Reduce cervical cancer risk with HPV vaccine

Date published: 14 September 2018

Parents and guardians of teenage girls are being encouraged to talk to their daughters about the Human Papilloma Virus (HPV) vaccine. They can get the vaccine in schools.

Protecting against cancer

The vaccine helps protect against cervical cancer and reduces the risk of getting it by over 70 per cent.

The vaccine is offered to girls in year nine, with a chance to catch up on any missed doses in year 10.

The school health teams will be offering the opportunity for girls in those years to be vaccinated this month and again after Easter.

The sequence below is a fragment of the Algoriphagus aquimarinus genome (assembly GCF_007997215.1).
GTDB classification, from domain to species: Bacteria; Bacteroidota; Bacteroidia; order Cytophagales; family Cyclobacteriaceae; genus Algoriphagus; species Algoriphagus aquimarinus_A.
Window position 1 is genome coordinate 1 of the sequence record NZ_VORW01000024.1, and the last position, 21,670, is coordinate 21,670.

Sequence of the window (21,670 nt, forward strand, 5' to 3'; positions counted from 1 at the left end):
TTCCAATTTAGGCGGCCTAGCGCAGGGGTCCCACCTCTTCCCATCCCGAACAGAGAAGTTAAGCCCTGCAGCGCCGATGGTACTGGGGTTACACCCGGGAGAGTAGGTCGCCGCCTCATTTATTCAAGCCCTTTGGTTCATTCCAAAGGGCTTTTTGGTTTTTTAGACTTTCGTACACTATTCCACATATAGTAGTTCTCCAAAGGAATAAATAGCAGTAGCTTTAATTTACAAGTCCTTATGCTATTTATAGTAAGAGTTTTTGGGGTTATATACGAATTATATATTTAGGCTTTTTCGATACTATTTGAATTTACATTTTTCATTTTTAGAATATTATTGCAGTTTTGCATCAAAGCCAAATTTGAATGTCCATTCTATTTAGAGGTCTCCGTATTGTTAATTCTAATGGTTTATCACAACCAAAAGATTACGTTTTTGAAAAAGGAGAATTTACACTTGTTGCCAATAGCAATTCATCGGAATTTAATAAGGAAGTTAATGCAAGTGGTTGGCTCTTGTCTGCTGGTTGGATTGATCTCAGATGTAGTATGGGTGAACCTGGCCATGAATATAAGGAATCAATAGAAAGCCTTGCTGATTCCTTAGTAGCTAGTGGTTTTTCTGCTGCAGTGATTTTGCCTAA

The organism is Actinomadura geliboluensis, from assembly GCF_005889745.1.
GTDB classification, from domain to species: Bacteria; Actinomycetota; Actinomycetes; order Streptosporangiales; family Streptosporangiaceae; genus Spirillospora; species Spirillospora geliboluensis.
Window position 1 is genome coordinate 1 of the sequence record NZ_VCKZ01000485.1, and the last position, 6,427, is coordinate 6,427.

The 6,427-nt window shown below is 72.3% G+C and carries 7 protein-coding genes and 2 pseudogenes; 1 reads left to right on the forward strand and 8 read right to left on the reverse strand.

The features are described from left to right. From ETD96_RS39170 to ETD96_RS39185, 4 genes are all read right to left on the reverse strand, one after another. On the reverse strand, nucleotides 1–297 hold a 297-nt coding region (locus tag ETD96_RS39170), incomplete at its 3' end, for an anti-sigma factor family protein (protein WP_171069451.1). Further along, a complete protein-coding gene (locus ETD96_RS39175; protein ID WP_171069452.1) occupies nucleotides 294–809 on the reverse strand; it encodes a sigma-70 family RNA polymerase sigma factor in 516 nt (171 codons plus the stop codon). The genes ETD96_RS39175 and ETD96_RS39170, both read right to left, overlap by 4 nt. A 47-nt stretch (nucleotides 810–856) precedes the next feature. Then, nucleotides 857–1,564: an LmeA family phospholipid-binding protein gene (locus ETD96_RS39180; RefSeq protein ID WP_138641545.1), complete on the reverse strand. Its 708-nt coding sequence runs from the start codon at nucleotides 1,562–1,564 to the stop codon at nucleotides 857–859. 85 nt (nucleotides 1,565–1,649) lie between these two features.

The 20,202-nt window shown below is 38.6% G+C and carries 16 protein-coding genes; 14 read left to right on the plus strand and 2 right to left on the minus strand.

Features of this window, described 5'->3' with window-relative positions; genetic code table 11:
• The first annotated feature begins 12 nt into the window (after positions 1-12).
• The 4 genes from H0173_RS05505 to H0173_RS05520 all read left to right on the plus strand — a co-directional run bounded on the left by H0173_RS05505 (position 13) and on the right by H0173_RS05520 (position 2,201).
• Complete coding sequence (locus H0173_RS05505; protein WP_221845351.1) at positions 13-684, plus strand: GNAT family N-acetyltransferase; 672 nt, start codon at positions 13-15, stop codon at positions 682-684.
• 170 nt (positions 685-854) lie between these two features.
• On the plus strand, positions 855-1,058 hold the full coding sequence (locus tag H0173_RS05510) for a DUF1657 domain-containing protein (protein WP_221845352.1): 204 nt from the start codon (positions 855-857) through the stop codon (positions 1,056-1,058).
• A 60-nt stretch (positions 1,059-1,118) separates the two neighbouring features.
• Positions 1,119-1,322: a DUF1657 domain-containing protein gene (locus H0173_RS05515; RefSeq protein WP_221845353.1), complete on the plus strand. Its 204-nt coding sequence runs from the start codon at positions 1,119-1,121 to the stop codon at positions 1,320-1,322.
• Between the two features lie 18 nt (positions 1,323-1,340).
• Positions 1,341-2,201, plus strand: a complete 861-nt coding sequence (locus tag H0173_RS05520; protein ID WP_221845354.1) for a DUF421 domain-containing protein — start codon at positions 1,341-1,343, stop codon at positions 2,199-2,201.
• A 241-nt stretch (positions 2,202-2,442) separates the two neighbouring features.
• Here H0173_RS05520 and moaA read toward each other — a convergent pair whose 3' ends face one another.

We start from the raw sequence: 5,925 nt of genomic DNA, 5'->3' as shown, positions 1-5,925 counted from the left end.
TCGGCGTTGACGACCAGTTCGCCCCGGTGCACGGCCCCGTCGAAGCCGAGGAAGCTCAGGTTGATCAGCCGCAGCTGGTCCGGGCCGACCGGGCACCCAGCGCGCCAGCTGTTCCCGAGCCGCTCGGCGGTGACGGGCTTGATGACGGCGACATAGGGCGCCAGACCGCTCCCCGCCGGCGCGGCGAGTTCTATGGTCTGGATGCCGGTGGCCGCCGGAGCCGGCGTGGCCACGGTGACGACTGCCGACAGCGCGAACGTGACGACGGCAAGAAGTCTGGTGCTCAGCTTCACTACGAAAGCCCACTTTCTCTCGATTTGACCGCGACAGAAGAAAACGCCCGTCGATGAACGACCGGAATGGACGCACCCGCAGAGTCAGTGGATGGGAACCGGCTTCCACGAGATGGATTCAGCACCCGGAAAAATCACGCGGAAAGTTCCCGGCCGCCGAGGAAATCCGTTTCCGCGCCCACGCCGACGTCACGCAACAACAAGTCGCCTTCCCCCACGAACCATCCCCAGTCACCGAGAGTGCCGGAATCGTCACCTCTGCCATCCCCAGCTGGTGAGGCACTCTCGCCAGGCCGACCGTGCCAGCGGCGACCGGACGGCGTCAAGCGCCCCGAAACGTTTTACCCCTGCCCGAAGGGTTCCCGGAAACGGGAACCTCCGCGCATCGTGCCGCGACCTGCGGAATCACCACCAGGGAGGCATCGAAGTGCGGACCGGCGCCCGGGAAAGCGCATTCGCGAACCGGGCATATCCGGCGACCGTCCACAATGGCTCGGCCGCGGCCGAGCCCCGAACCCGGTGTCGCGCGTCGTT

For the vaccine to work, two injections are needed within a 12-month period. It’s important that girls have both vaccinations to get the best protection.

It is estimated that the level of protection offered by the vaccine will last for at least 10 years, and probably protection will be lifelong.

If parents have any questions about the vaccine, they can also find more information on the following page or they can contact their school nurse directly:

These vaccines do not protect against all HPV types that cause cancer, so anyone vaccinated needs to attend for cervical screening (smear tests) when they are invited. 

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